If all goes to plan, Kyah Development Corporation CEO Trevor Morrison hopes Indigenous Bloom’s new dispensary in Witset could be the seed that helps the village grow.
The dispensary, which will be majority-owned (51 per cent) by the Witset First Nation, was recently announced shortly after the passing of the Witset First Nation Cannabis Control Law (CCL) on April 22.
More recently, the modular unit the dispensary arrived in Witset on June 12, with employees hard at work getting it in tip-top shape.
Morrison said the shop, which will operate outside federal and provincial regulatory frameworks, is set for a soft opening during the fourth week of June, with tentative plans for an official opening to the general public on July 3.
Indigenous Bloom a cooperative of Indigenous people across the country. The company consolidates long-term partnerships with First Nations across the country for the production of cannabis products on their territory.
In terms of Witset getting a dispensary, Morrison said the idea goes back before he was hired as CEO in September 2019 but that the band council, knowing he had an existing relationship with Indigenous Bloom, waited until he began to really get development started.
The businessman has a background in accounting and served as an accountant for the Gitxsan nation for some 21 years.
He said after introducing the two parties a series of conversations took place, adding it was extremely important to band council that an informed decision was made and all their questions and concerns were addressed before moving forward.
And while the dispensary is the first step, Morrison said if all goes to plan it won’t be the last.
That’s because the Village is also trying to secure approval for a local cannabis cultivation facility.
Morrison said there is a possibility the facility will run out of the Kyahwood Forest Products mill, but that based on rigorous health and safety restrictions it’s possible a new building will have to be built.
Either way, it’s a step he is adamant about taking.
“That’ll be the next step [and] it could be over the next year, year and a half when we’ll have that facility up.”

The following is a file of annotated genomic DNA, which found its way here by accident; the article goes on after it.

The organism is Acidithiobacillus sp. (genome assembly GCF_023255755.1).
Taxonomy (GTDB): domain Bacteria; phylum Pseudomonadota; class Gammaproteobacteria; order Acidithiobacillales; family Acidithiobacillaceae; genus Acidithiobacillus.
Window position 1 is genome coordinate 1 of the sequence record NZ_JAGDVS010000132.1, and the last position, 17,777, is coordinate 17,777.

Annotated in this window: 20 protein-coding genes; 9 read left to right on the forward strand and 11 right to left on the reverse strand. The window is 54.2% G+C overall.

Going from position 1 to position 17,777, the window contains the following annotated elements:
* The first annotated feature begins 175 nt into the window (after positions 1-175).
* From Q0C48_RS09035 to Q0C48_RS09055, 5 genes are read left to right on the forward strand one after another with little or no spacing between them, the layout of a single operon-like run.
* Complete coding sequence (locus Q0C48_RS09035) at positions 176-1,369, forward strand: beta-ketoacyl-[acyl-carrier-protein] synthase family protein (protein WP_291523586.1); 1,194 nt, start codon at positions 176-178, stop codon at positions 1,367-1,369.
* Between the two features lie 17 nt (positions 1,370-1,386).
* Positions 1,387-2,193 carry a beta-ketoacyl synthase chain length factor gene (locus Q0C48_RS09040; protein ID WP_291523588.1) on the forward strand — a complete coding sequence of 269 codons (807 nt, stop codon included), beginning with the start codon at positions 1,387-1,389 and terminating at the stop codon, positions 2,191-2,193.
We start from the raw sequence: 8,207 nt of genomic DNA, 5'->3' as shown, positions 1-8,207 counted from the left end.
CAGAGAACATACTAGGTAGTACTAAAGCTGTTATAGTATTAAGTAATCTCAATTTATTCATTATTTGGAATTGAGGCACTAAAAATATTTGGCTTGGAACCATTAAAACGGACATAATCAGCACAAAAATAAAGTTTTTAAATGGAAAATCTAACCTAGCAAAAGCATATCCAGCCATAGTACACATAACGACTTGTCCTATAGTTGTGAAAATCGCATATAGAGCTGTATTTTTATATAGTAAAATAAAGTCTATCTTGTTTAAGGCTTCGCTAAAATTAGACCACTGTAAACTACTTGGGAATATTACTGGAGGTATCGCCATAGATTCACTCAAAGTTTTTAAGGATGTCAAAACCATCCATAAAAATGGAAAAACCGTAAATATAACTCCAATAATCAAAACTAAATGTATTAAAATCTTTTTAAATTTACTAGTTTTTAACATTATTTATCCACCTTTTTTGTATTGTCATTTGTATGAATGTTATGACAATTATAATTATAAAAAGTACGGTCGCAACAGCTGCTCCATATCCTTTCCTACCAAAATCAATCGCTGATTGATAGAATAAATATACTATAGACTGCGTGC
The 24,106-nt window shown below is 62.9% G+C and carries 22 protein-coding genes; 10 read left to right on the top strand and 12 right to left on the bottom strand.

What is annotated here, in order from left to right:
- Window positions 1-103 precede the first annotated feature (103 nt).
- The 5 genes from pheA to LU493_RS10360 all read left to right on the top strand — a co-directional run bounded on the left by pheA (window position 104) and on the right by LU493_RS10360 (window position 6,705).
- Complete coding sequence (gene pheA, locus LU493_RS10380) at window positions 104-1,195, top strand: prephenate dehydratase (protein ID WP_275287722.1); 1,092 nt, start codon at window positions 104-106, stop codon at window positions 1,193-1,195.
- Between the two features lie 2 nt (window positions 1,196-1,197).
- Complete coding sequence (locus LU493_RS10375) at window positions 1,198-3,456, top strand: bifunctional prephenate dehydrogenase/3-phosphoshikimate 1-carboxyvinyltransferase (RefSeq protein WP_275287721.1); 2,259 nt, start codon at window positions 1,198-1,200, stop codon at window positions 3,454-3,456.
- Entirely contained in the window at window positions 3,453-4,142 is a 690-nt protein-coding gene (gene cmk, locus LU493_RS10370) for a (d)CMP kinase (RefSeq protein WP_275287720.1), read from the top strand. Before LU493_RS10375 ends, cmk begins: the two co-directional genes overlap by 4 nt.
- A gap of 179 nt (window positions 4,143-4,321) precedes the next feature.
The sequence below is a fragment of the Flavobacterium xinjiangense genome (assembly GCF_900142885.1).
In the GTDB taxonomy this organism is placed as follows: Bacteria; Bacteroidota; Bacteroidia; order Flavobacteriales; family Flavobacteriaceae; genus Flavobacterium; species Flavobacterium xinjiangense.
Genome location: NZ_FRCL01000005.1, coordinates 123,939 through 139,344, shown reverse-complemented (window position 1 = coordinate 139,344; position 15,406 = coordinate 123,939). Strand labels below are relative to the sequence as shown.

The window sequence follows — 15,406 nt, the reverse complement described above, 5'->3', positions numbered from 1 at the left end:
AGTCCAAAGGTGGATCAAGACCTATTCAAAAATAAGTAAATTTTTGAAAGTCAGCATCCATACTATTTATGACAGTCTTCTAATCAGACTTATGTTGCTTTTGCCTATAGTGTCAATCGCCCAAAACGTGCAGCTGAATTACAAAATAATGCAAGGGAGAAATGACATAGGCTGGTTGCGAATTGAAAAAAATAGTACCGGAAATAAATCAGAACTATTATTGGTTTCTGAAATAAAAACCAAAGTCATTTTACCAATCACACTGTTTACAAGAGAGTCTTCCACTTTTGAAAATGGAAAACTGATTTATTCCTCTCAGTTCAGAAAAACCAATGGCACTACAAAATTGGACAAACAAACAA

He estimates the dispensary will employ 10 individuals, while a hypothetical cultivation facility could employ up to 14.
But on top of the immediate employment opportunities created by the business Morrison is hoping that it creates even more retail investment into the area.
“What we want is a commercial hub here with a grocery store, with a bank, with an insurance company, with all the amenities,” he said, noting the number of elders who live in the community and are especially susceptible to the current situation. “Especially with this COVID pandemic, there’s a risk with community members going to Smithers and going elsewhere to do their shopping.”
He said he is hopeful they are able to make their planned July 3 opening.
“The one thing that may delay us is the hydro connection,” he said. “They’re a little backed up because of the COVID pandemic, so we hope that they will prioritize us to open our store.”
As for the community? Morrison said the resounding message he has heard is one of excitement, noting the dispensary will be one of the first Indigenous-owned cannabis stores within the region.
He said he hopes the move inspires others to take autonomy of a growing industry that many First Nations across the country have used to bring newfound capital and employment into their communities.
In addition, Morrison also pointed to the risks associated with buying cannabis through the black market.
“There’s so many risks with drugs being laced with different high-risk chemicals and we have a saver alternative here,” he said.
“We hope we set the standard for other First Nations to get involved with this industry.”